Paul’s instinct was right. 

While checking one vehicle, an officer discovered photos and documents relating to a colleague at the police department. Included were photos of the officer’s family, house, and surroundings—even his dog. There were also notes about his and his wife’s daily routine, and details of the children's weekly activities.

Eventually, the investigation revealed that the people involved in the accident had been hired by a man who wanted revenge on the colleague’s family, because the officer had helped arrest and convict the suspect’s relative. The people in the accident had been hired to kill the officer’s wife and abduct his children. These intended crimes were prevented because Paul trusted his intuition.

Now, let’s say Paul is interviewing for a security administrator position with a private sector firm. He tells the interviewer the story above, about his sixth sense and how it has helped him foil crimes. To the interviewer, this story may demonstrate that Paul has an intuitive feeling for situations that remain hidden from most managers. This talent could save an entire organization from damage, and it gives the company a competitive advantage. 

Paul gets the job. Early in his tenure, he participates in a meeting about the various personal threats company employees might face and the appropriate defense measures. Here, Paul’s sixth sense story may also be useful. In a compelling way, the story illustrates how situational factors often cannot be seen or known at first, but they should be considered when formulating strategy regarding possible threats and responses.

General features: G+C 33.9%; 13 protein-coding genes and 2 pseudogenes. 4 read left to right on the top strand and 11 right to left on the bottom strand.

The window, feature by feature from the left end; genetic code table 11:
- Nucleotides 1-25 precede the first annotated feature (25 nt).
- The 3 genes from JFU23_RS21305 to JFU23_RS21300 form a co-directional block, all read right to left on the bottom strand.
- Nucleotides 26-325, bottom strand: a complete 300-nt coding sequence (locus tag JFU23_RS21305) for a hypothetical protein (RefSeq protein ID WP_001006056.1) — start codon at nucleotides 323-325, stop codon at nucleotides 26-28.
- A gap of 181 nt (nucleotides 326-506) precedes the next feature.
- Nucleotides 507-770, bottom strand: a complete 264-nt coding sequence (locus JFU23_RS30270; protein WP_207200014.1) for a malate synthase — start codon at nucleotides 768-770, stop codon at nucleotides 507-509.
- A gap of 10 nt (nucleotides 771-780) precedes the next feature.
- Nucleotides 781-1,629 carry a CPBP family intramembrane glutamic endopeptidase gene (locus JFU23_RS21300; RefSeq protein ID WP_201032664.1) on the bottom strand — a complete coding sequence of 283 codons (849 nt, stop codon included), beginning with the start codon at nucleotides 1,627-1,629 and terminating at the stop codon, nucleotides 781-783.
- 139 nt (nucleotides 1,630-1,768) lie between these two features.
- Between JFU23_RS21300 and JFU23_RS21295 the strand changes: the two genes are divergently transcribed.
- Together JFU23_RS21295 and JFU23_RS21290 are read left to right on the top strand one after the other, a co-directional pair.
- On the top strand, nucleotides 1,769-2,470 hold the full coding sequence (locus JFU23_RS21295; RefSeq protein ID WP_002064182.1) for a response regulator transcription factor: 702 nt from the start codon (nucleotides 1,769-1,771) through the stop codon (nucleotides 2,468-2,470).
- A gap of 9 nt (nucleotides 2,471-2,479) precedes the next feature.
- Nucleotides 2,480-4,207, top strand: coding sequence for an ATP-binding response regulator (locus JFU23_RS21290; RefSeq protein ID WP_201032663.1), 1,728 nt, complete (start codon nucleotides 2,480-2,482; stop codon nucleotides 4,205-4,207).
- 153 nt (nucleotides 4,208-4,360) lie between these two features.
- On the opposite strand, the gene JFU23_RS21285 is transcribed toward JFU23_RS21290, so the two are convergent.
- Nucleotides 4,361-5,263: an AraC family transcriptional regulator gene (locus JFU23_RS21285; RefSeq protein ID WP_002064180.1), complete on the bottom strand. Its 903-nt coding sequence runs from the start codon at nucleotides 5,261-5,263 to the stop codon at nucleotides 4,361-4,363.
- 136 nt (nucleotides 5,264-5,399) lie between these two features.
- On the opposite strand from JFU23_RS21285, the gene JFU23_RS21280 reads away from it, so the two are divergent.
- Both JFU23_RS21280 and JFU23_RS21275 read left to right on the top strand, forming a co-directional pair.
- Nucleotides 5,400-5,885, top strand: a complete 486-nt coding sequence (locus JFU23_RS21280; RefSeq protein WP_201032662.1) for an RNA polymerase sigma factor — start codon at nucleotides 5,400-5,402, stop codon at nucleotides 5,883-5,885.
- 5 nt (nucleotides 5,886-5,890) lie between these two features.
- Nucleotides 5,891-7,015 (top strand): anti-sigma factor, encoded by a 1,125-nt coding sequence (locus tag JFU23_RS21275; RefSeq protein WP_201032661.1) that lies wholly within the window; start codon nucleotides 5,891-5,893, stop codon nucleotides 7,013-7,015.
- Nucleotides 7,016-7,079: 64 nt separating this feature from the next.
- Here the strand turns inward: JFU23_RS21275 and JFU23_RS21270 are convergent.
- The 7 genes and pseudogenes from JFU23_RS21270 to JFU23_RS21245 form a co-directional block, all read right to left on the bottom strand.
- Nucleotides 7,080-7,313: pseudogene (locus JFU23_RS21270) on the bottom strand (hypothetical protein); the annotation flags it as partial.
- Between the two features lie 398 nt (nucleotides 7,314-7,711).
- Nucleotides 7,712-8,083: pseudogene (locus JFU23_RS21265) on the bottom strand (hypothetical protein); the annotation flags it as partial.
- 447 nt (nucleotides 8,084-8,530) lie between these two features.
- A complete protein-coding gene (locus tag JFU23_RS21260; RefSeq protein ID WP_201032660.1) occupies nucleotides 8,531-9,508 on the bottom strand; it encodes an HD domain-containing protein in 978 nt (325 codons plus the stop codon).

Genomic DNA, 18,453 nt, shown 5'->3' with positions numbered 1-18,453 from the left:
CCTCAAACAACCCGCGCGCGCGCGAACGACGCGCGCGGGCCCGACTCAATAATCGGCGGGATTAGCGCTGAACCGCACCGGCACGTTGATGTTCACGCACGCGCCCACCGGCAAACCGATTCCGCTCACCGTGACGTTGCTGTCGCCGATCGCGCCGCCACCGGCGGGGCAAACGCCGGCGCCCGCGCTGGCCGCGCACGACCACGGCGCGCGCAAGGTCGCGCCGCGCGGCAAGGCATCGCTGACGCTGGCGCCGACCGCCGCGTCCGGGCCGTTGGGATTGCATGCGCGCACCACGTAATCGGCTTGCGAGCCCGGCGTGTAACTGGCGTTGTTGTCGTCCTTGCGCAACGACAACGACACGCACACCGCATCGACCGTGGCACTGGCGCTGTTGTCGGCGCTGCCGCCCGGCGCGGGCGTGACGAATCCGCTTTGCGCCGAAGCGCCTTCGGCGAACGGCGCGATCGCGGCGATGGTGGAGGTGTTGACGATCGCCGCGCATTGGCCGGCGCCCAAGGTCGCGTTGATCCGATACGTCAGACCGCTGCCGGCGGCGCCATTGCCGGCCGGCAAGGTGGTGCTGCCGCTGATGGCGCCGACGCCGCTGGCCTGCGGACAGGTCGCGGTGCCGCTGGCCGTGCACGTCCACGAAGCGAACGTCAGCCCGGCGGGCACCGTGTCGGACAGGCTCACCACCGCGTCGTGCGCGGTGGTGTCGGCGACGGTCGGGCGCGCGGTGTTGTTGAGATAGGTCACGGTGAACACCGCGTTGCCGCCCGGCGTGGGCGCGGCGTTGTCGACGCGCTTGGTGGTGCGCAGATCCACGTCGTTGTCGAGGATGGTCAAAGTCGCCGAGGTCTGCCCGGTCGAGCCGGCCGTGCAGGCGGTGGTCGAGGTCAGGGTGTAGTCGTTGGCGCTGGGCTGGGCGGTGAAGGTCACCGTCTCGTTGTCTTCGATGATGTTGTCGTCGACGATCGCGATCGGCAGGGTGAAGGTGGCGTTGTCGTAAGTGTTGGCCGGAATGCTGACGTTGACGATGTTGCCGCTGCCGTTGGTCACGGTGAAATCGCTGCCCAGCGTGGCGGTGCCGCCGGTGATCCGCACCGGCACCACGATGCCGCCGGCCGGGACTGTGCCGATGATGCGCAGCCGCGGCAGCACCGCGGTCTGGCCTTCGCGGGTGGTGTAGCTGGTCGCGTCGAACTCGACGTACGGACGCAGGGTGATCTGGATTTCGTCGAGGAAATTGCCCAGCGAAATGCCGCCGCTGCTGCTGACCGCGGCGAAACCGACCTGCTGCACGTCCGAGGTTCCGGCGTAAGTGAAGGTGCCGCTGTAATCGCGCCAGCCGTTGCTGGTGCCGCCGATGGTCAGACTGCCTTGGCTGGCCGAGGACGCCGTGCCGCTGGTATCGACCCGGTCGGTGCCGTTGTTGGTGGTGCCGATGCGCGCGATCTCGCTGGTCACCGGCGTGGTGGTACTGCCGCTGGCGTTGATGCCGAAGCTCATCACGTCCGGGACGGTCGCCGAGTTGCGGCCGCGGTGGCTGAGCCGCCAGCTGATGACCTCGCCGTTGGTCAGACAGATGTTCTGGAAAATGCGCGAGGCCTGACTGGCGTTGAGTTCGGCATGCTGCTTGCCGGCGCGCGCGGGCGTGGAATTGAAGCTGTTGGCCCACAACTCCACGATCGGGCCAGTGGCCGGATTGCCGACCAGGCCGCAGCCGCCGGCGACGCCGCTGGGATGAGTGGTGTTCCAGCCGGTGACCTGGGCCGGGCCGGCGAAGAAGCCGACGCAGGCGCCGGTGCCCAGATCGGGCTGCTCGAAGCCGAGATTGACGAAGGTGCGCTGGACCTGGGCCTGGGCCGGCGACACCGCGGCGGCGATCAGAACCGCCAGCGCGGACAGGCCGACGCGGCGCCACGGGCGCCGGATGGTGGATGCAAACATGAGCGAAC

This could help convince cautious, critical executives of the seriousness of a comprehensive approach to threats. As a result, a forward-looking, proactive approach might be adopted by leadership to ensure a secure companywide environment. This could strengthen the link connecting business processes with security considerations, which often helps in saving costs and preventing damage.

Paul’s story also demonstrates how taking responsibility for security can mean paying attention to things that are not always easy to explain. And it is an emotionally powerful reminder of the value of intuitive feelings in vulnerable situations.

Many former law enforcement officers can take the same approach as Paul when entering the security field. Thanks in large part to their training, education, and professional experiences, most officers are adept at reacting appropriately in tricky situations and know how to protect others from damage.